Beyond the immediate health crisis, the pandemic has triggered an intense, multi-dimensional, global economic shock, throwing both advanced and developing economies into recession. The virus has further jeopardized progress on the 2030 Agenda for Sustainable Development, undermining steps to eliminate poverty, gender inequalities, and illiteracy. The United Nations, Bretton Woods institutions, Group of Twenty (G20), and regional organizations have mobilized resources and response plans intended to partly absorb the impact of the catastrophe. But a lack of coordination and effective medium-term (2–3 year) planning hindered the international community’s ability to manage the situation. Global and regional recovery efforts remain inadequately funded too. For instance, between April and early November 2020, only 24 percent of the UN’s public appeal has been met for its U.S. $10.3 billion global humanitarian response plan and only 6 percent (U.S. $58 million) has been raised for an initial U.S. $1 billion COVID-19 Response and Recovery Trust Fund, even as donor countries pumped trillions of stimulus spending into their own economies.
A three-year (2021–23) global green recovery effort and complementary sequence of steps to renovate and upgrade our global and regional governance institutions have become imperative. Together, they represent a robust vision and strategy for building back better and greener. The recovery effort should address itself to four critical dimensions of global-national-local interaction: i) public health, human rights, and social protection; ii) economies that are robust, efficient, fair, and opportunity-building, both for entrepreneurs and for youth; iii) economic recovery that doubles as effective climate action; and iv) greater and more inclusive digital connectivity, worldwide.
On institutional revitalization, the report highlights one recommendation from recent, more detailed studies for each of the main pillars of UN global engagement. For the peace and security pillar, a much-enhanced UN post-conflict Civilian Response Capacity would facilitate rapid deployment of civilian specialist skills in conflict prevention and peacebuilding efforts worldwide. For the sustainable development pillar, better alignment of UN and G20 priorities and summitry (“G20+”) could accelerate recovery from COVID-19. For the human rights pillar, stronger working ties between the UN Human Rights Council, the International Criminal Court, and the UN Security Council could reinforce the effectiveness of each.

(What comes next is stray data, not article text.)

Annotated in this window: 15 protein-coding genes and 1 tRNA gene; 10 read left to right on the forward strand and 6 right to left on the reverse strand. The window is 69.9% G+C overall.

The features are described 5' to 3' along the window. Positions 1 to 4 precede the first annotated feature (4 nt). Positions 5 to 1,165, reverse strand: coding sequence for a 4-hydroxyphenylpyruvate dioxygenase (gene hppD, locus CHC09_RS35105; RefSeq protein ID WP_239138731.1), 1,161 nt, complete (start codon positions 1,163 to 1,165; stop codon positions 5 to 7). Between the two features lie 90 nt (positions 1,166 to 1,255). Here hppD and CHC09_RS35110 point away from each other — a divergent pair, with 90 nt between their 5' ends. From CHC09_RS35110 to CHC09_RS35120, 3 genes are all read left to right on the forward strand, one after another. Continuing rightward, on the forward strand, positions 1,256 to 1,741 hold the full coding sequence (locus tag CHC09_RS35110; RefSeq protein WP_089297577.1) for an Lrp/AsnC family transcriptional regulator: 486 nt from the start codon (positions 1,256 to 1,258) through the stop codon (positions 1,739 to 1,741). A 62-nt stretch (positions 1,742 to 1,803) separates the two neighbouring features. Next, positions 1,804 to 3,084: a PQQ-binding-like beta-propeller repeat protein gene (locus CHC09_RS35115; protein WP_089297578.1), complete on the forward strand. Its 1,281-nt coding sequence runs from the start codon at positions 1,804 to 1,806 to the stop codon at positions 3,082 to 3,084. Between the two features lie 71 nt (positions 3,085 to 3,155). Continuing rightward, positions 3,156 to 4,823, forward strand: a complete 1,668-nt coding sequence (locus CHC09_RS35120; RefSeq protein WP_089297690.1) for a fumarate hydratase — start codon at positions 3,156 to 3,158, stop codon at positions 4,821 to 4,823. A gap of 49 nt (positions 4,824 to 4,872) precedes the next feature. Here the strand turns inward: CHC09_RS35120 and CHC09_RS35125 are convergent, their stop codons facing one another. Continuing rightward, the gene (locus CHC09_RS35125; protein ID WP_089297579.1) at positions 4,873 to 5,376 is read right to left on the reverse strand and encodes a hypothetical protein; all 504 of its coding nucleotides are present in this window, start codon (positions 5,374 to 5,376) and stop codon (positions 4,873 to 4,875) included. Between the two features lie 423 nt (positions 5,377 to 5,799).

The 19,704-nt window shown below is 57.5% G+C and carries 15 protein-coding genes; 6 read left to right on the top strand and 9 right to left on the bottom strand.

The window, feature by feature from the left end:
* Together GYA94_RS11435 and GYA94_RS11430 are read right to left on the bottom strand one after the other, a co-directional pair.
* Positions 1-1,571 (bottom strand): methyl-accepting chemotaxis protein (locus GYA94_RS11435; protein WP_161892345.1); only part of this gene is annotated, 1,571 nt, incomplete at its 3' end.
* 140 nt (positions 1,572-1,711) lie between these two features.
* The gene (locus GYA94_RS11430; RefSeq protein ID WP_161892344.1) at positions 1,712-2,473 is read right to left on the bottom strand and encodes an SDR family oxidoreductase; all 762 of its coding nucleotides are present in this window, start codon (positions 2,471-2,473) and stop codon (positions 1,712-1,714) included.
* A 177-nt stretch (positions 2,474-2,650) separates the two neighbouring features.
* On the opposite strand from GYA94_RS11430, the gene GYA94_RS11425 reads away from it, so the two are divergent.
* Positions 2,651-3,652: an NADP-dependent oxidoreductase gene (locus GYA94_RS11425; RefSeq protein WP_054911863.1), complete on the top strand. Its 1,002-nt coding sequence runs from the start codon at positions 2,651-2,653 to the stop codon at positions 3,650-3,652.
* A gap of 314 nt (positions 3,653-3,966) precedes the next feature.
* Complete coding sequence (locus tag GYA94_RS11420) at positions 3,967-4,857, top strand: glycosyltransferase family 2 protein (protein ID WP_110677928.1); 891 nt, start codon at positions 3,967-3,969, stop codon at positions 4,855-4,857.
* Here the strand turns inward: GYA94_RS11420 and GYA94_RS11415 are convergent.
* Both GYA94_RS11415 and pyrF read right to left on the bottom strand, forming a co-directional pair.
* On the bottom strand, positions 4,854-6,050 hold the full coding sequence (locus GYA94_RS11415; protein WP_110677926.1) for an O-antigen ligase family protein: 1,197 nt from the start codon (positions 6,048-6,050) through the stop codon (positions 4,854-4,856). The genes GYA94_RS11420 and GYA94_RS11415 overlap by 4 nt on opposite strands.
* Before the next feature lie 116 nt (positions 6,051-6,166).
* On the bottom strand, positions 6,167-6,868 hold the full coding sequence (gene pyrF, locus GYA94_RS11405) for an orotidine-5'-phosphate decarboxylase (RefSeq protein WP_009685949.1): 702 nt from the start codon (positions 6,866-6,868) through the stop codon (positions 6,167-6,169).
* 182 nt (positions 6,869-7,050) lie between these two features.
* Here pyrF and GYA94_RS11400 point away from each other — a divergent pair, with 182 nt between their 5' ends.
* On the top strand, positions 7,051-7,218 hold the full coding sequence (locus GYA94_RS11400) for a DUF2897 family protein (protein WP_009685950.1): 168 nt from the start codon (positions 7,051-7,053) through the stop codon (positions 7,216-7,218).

Culminating three years of work in the service of global pandemic recovery and revitalization of global institutions, a proposed World Summit on Inclusive Global Governance should be convened in September 2023, at the start of “UNGA High-Level Week” in New York.
The UN75 Declaration mandates the Secretary- General, in 2021, to recommend ways to advance its twelve commitments across the United Nations agenda with an eye to “current and future challenges.” This creates the possibility for Member States, the UN Secretariat, and non-governmental partners to also rally behind an ambitious global institutional revitalization effort—akin to how the 2000 Millennium Declaration laid the groundwork for the ambitious 2005 World Summit Outcome Document.
A unified global recovery and institutional revitalization roadmap represents a vision and identifies key elements of a strategy for building back better and greener, in a manner that closes the leadership deficit in multilateral institutions and leverages global and regional cooperation for the benefit of all nations and peoples. Major milestones on the Road to a 2023 World Summit on Inclusive Global Governance could include:
- Two G20 Summits, in April and September 2021, that could generate political momentum for the 2023 World Summit, while promoting recovery plans that coordinate macroeconomic, social, and environmental policies and programs across countries and regions.
- The World Summit’s Preparatory Committees could be organized, in 2022 and early 2023, around the five thematic pillars of: i) peace and security and humanitarian action; ii) sustainable development and COVID-19 recovery; iii) human rights, the rule of law, and inclusive governance; and iv) climate crisis abatement; as well as, v) overarching topics to promote integrated, system-wide reforms.
- The 2023 World Summit would seek to upgrade and equip the global governance system to address major issues facing the international community, and to usher in a new compact with citizens to enhance and rebuild confidence in their multilateral institutions.
With the recent news on the expected arrival of one or more effective vaccines, the road to recovery must avoid a return to the “old normal” of unsustainable practices as it relates to confronting a far greater challenge than the coronavirus: climate change. Achieving early wins in either the global recovery or institutional revitalization track will build confidence among political leaders and the general public alike, creating a virtuous cycle that improves the political conditions for pursuing more ambitious, complex, and costly goals, including a renewed global governance architecture for promoting a vision of justice and security for all.